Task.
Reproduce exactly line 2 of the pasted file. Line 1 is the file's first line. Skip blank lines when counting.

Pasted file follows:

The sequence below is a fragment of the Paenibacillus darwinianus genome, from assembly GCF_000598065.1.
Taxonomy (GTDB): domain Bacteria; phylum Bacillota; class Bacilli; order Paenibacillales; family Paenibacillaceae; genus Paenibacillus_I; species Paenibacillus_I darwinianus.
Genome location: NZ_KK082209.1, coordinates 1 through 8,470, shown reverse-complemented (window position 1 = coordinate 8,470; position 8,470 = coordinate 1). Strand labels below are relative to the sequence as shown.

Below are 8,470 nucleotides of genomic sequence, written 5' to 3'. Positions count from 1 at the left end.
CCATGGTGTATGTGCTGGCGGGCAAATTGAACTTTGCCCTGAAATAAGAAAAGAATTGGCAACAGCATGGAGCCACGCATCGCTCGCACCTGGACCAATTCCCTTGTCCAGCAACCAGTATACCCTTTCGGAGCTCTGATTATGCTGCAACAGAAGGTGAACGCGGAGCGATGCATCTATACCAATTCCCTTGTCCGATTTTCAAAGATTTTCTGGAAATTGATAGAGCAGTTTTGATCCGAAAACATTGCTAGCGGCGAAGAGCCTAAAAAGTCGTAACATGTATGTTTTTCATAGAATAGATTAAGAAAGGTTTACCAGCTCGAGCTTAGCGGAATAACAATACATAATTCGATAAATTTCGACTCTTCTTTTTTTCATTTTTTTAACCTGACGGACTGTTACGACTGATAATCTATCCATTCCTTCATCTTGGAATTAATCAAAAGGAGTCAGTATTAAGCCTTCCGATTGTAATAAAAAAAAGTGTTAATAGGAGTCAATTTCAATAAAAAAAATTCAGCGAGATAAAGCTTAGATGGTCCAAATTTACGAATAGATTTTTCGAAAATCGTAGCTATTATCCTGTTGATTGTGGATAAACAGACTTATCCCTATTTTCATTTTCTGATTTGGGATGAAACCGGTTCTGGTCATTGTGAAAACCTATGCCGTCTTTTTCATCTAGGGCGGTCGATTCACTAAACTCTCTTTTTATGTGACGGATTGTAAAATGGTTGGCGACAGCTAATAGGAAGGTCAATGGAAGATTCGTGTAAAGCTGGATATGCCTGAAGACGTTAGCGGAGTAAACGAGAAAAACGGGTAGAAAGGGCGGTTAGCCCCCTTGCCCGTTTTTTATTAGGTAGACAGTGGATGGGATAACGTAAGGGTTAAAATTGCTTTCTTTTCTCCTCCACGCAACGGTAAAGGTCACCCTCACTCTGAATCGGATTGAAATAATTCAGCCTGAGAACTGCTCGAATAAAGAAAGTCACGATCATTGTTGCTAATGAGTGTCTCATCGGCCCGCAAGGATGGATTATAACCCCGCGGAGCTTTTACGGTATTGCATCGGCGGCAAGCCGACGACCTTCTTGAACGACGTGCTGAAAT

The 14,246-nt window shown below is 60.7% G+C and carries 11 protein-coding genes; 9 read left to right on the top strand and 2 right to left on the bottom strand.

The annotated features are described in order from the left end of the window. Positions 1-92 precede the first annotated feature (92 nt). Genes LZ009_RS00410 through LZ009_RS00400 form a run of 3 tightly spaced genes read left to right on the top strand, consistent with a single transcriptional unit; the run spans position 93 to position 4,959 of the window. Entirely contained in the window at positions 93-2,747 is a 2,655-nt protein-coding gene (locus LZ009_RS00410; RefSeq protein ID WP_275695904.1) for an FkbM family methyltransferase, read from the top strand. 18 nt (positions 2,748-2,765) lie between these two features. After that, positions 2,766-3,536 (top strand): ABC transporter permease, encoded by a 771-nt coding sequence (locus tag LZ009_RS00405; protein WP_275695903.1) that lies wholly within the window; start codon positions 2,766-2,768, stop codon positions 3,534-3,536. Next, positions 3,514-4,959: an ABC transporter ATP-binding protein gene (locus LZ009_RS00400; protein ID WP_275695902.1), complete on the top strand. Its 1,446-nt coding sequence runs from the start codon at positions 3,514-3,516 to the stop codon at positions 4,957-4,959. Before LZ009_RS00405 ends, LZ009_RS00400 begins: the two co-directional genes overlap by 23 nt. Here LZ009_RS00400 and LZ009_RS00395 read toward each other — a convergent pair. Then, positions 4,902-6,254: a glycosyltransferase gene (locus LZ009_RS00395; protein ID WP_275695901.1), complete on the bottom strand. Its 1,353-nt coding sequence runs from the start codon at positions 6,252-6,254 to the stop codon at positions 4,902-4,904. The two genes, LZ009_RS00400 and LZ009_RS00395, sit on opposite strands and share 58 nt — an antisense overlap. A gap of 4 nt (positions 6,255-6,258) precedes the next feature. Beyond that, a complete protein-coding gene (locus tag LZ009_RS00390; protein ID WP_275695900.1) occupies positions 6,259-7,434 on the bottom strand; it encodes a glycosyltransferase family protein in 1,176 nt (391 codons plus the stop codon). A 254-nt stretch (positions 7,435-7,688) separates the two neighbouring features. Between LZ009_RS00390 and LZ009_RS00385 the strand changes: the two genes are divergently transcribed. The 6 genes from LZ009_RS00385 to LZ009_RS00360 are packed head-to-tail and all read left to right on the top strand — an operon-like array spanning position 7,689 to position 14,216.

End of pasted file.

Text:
Taxonomy (GTDB): domain Bacteria; phylum Bacillota; class Bacilli; order Paenibacillales; family Paenibacillaceae; genus Paenibacillus_I; species Paenibacillus_I darwinianus.